The City of War and the City of Peace on Achilles' new shield (900 BC)
In his fine translation of Homer’s Iliad, Alexander Pope (1688-1744) describes the images which Vulcan carves on Achilles' new shield, which his mother Thetis has done to help Achilles recover from the news of his friend Patroclus' death. Vulcan depicts the two different types of cities which humans can build on earth; one based on peace and the rule of law; the other based on war, killing, and pillage:
Two cities radiant on the shield appear,
The image one of peace, and one of war.
Here sacred pomp and genial feast delight,
And solemn dance, and Hymeneal rite;…
There, in the Forum swarm a numerous train;
The subject of debate, a townsman slain:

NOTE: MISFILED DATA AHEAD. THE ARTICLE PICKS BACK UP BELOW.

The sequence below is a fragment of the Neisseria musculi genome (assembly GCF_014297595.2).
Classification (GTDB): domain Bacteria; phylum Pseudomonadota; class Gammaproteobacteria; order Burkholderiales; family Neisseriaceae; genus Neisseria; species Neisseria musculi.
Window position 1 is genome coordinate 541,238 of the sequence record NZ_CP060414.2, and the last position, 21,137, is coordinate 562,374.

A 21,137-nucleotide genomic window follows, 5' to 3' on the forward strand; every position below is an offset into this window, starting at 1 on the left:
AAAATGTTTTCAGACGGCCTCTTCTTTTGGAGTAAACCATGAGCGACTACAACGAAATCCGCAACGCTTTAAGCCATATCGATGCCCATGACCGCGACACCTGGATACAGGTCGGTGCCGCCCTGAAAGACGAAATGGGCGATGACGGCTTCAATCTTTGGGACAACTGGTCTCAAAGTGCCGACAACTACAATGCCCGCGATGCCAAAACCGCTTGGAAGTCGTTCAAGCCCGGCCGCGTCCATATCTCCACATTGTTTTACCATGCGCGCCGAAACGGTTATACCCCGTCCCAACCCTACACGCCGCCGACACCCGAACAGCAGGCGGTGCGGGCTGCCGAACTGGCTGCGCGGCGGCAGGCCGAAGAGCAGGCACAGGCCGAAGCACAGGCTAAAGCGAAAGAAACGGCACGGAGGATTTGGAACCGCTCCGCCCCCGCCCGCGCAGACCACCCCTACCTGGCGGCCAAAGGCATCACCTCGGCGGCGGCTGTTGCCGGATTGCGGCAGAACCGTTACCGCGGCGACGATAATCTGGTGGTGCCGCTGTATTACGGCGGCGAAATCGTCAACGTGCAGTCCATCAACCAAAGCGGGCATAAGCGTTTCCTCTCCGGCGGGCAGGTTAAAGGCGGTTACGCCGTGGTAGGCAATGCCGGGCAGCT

One pleads the fine discharged, which one denied,
And bade the public and the laws decide:…
Another part (a prospect diff’ring far)
Glow’d with refulgent arms, and horrid war.
Two mighty hosts a leaguer’d town embrace,
And one would pillage, one would burn, the place….
Now here, now there, the carcasses they tore:
Fate stalk’d amidst them, grim with human gore.
And the whole war came out, and met the eye:
And each bold figure seem’d to live, or die.
That Achilles would have a shield with two contradictory images on it, one showing a city at peace where conflicts are resolved by courts and another showing a city at war with all its vile consequences, might seem strange to the modern reader. It reminds me of the image on the poster for Stanley Kubrick’s film Full Metal Jacket of the soldier’s helmet with the handwritten “born to kill” slogan and a peace badge. Both images remind us that human beings have the capacity for both killing and peaceful trade and commerce.